Reshaping the City shares promising insights and examples of zoning updates from across the United States that have been crafted to promote healthy mobility, support increased housing affordability, build more resilient places, and accelerate climate action—among a host of other goals.
The application of traditional zoning can be directly attributed to many of today’s pressing issues, including structural inequities and increased greenhouse gas emissions. Updating zoning is necessary to support quality of life in communities throughout the United States.
Real estate developers are essential constituents and partners in efforts to enact zoning updates, which can make development easier to do and can broaden the spectrum of those that can participate in the development market, such as small-scale developers and those from underserved backgrounds.
Updates may also enable a wider range of development typologies, potentially by allowing or incentivizing higher density or infill development—thereby supporting sustainability, walkability, and other key goals. Updating zoning provides multiple benefits for business, people, and the planet, and the real estate community can provide valuable insights that make reforms more successful.
- Highlights connections among traditional zoning and land use challenges cities and towns are grappling with today;
- Makes the case for updating zoning policies to support health, social equity, and climate action and resilience—with a focus on aligning zoning with community priorities and public- and private-sector development objectives; and
- Shares promising examples of zoning policy updates from across the United States.
Learn more about how zoning updates can streamline the development process:
Learn more about zoning techniques and innovative approaches:
Certain zoning techniques are increasingly being used to advance policy updates with the potential to promote a healthier, greener, and more equitable and resilient future. When aligned with complementary city policies—like building and energy codes—zoning reforms can promote public- and private-sector investment that advances key goals.
Goals of zoning code updates include:
- Increasing production of a variety of housing types, leading to increases in affordable and attainable housing;
- Lowering the cost of housing development by reducing or eliminating policy barriers;
- Promoting low-carbon building principles and certification standards (e.g., Leadership in Energy and Environmental Design, known as LEED; Building Research Establishment Environmental Assessment Method, known as BREEAM; Passive House, and others);
- Increasing permeable surfaces to reduce flooding and adding shade and reflective surfaces to address the urban heat island effect, thereby enhancing climate resilience;
- Encouraging mode shift away from driving and car ownership, toward transit, biking, and walking by supporting the development of compact, mixed-use communities;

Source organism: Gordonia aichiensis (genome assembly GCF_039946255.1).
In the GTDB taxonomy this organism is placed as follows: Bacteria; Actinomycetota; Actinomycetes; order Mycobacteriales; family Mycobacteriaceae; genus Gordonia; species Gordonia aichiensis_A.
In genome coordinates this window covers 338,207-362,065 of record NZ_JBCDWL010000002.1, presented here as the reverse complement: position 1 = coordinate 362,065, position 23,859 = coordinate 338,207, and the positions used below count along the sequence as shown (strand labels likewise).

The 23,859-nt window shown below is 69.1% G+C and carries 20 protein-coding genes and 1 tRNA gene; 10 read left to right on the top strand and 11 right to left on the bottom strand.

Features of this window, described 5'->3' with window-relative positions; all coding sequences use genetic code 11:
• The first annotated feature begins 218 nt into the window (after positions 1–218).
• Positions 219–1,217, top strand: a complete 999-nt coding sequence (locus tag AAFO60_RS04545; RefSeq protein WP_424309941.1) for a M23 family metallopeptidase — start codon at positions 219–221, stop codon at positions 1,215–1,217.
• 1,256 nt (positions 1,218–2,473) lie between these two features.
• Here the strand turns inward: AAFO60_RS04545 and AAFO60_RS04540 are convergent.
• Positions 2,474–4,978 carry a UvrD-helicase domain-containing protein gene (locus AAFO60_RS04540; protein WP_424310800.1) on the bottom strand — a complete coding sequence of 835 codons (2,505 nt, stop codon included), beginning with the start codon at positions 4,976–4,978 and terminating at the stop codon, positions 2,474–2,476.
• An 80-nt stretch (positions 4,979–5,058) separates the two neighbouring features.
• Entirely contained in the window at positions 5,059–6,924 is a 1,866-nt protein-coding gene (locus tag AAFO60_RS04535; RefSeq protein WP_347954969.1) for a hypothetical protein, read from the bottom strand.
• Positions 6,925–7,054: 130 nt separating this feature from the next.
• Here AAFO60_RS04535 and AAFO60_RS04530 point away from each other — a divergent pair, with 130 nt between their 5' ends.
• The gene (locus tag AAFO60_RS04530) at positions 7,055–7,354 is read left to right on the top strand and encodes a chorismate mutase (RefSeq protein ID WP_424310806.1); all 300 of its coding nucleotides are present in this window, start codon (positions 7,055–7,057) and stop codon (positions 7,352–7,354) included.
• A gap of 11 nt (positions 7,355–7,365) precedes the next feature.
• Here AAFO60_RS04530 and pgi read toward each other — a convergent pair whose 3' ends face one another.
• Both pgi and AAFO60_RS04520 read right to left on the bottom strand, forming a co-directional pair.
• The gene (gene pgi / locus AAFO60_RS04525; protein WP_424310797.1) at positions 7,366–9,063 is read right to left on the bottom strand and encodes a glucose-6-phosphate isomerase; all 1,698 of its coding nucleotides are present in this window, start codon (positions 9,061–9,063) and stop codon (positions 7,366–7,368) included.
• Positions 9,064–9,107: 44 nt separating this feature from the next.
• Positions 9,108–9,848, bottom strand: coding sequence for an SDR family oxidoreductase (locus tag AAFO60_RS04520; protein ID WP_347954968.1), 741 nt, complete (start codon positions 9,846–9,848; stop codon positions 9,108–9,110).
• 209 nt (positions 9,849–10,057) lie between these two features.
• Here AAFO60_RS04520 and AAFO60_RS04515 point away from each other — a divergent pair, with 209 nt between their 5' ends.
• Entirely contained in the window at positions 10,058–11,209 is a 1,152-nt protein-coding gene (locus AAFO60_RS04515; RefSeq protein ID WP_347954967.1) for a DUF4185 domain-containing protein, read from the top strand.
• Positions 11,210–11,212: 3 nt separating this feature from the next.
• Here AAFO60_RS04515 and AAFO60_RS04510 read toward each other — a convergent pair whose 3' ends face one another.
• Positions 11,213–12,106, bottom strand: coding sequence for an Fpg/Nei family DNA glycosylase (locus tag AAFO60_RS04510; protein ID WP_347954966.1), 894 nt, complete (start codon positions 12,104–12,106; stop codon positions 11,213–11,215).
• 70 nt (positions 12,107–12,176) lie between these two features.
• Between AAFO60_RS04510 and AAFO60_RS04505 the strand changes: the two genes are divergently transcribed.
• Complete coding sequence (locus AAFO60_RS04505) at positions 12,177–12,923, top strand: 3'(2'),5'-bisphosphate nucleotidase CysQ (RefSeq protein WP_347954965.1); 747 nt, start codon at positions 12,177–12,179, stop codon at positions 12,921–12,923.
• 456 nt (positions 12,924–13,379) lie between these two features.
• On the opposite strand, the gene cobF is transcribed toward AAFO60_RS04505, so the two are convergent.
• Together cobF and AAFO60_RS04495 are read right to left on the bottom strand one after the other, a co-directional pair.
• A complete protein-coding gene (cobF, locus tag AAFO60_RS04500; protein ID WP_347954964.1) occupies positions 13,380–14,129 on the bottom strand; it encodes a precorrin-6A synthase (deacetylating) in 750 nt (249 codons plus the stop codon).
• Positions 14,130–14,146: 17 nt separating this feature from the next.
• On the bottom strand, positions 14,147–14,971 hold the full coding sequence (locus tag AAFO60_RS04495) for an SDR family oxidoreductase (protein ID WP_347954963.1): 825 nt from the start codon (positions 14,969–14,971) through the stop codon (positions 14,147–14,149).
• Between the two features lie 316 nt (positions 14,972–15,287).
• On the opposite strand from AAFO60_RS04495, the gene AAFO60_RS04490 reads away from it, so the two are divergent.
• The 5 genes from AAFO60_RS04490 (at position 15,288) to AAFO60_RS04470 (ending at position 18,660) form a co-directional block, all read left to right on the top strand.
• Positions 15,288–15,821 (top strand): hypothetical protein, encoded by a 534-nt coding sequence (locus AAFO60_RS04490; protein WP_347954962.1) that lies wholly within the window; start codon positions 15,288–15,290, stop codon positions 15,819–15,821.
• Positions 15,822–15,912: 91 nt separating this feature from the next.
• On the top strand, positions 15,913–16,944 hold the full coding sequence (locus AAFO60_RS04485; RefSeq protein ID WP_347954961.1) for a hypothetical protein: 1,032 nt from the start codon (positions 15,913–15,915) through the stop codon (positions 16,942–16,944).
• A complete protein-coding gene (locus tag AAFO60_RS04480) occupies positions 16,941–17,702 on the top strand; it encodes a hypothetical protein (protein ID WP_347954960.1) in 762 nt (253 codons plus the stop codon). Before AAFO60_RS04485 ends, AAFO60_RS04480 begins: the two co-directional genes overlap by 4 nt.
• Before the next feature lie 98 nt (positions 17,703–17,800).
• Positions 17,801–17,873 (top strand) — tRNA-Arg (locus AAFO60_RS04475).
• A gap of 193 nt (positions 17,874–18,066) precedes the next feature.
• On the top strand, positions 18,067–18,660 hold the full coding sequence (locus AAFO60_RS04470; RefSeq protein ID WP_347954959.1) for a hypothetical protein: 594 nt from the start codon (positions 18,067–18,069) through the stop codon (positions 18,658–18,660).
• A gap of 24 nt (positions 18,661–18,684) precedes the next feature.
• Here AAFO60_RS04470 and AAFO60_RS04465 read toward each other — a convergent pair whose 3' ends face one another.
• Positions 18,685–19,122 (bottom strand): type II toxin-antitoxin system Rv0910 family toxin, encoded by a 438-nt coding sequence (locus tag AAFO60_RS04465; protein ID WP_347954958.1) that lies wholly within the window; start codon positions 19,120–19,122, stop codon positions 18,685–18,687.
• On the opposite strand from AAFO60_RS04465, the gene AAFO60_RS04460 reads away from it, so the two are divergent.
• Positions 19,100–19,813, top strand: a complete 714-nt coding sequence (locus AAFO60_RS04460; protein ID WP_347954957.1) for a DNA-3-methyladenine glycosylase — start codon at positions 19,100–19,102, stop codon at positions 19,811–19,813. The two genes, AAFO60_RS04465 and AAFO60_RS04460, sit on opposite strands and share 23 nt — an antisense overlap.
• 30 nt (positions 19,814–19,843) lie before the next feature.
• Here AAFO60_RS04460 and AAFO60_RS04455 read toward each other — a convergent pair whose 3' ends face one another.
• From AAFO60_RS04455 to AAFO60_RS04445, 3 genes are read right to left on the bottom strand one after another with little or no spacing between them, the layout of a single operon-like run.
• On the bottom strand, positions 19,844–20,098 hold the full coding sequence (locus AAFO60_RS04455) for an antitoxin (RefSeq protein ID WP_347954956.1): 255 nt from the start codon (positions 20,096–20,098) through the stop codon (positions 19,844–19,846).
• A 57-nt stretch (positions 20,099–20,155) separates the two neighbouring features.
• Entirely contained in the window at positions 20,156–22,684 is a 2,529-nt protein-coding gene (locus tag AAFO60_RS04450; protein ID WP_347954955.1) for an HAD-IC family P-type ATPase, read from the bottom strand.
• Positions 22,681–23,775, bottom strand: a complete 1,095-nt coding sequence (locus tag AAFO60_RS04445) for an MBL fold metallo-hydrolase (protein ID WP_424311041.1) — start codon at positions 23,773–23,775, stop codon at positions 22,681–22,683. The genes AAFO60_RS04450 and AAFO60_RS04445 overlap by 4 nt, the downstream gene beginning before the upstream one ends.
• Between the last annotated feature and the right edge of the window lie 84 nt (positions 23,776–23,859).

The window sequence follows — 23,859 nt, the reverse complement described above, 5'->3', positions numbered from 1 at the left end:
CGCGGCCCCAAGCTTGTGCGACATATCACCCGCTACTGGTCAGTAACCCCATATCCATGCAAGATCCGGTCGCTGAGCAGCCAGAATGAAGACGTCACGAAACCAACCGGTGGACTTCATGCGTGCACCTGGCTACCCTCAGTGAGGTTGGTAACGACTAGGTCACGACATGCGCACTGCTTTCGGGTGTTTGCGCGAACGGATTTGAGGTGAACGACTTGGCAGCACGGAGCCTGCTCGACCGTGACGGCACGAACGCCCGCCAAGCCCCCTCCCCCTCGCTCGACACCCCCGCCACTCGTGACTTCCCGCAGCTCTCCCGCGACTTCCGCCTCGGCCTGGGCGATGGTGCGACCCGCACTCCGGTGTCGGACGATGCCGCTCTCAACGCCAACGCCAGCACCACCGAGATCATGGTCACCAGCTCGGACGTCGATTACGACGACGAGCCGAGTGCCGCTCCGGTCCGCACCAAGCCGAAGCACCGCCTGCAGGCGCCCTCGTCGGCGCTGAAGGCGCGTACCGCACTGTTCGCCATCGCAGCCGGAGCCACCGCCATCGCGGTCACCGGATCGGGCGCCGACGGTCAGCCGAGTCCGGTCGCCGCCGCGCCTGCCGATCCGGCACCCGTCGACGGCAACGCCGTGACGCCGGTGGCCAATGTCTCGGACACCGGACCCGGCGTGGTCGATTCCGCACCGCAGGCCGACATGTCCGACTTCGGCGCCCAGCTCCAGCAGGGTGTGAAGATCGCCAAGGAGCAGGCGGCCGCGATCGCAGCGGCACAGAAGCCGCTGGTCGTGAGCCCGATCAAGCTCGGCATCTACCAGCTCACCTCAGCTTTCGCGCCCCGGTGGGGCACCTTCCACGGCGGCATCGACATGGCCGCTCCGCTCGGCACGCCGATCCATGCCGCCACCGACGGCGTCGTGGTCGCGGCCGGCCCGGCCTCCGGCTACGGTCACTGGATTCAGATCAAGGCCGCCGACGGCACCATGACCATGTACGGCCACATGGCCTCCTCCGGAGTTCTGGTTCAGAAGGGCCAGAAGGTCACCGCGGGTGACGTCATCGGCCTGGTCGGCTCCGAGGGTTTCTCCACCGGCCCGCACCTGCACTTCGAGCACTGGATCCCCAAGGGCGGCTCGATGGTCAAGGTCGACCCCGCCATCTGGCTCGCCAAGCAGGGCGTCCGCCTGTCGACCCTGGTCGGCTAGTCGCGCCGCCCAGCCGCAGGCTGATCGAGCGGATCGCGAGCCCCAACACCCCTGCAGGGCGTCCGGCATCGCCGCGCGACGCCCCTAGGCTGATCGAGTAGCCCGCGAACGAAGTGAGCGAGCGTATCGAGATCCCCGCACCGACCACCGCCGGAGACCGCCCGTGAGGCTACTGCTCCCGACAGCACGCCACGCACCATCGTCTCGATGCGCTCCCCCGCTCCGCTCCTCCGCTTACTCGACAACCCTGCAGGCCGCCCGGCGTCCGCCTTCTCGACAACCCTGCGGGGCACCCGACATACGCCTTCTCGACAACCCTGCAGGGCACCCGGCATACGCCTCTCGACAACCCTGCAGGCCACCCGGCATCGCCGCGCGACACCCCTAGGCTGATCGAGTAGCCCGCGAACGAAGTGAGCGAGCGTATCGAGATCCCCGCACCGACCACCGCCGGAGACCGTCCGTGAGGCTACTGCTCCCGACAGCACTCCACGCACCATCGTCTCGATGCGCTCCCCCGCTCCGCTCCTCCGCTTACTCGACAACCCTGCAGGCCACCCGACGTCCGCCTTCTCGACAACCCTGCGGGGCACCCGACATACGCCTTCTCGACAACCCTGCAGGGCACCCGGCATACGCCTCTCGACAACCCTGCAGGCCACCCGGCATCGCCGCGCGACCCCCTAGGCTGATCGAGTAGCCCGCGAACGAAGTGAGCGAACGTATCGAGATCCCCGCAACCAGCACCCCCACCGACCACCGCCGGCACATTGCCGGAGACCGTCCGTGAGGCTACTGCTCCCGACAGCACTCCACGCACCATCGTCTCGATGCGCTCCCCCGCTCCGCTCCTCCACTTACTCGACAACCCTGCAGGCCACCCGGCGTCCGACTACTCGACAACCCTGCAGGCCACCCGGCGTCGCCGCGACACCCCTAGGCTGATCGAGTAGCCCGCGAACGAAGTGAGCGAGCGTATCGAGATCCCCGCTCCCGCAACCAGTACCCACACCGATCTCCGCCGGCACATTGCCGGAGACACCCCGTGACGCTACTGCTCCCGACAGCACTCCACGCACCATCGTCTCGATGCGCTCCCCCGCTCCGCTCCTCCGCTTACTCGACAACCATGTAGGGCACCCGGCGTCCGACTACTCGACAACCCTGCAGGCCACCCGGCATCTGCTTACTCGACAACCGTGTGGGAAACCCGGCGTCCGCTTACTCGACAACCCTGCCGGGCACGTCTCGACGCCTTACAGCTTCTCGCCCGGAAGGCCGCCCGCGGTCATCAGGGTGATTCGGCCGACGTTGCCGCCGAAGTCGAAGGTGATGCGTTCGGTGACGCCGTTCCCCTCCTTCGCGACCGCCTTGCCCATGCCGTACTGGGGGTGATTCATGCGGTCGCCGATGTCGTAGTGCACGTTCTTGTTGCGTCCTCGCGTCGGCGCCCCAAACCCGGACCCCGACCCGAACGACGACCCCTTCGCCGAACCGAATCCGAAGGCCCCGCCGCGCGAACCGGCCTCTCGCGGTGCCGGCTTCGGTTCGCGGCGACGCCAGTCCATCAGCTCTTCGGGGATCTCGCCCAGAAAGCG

- Integrating transit and real estate development, and building more housing within walking distance of major transit hubs;
- Providing parks and open space and viewing them as critical infrastructure;
- Prioritizing tree preservation and protection;
- Including food retailers with fresh produce in development projects;
- Building community gardens and farms;
- Adding community facilities and promoting community-serving retail;
- Creating walking and biking connections to transit; and
- Supporting water efficiency.
The types of zoning approaches and policy examples covered in the report include:
- Comprehensive overhauls: Creation of new zoning policies to replace previous codes
- Buffalo, NY: Promoting walkability and eliminating minimum parking requirements through comprehensive overhaul
- Baltimore, MD: Promoting healthier development through comprehensive overhaul
- Stamford, CT: Strengthening and encouraging greener buildings through a comprehensive overhaul
- Norfolk, VA: Comprehensively addressing community vulnerabilities through zoning overhaul
- By-right zoning: Allows projects that comply with certain zoning standards to obtain approvals and building permits through relatively simple administrative processes
- Minneapolis, MN: Allowing increased residential density by right by eliminating single-family zoning
- Denver, CO: Allowing lower parking ratios by right for affordable housing
- Boston, MA: Adopting net zero carbon standards by right through strengthening low-carbon building requirements
- Summit County, CO: Minimizing losses from wildfire damage
- Overlays: Special districts placed over existing zones that include provisions in addition to those already present
- Indianapolis, IN: Promoting healthier, more equitable development by zoning overlay
- Northampton, MA: Creating a sustainable growth district through overlay zoning
- Stonington, CT: Using overlays to achieve scalable flood hazard mitigation
- Floating zones: Districts that delineate conditions that must be met before the area is approved for a given set of zoning rules
- Cambridge, MA: Facilitating green, resilient, and flexible development
- James City County, VA: Creating a planned unit development for conservation and community resilience
- Zoning incentives: Tool to make it more attractive or financially feasible for developers to provide certain public benefits by offering incentives that offset the cost of providing such features
- New York City, NY: Promoting healthy food access
- Arlington County, VA: Advancing carbon neutrality through density bonuses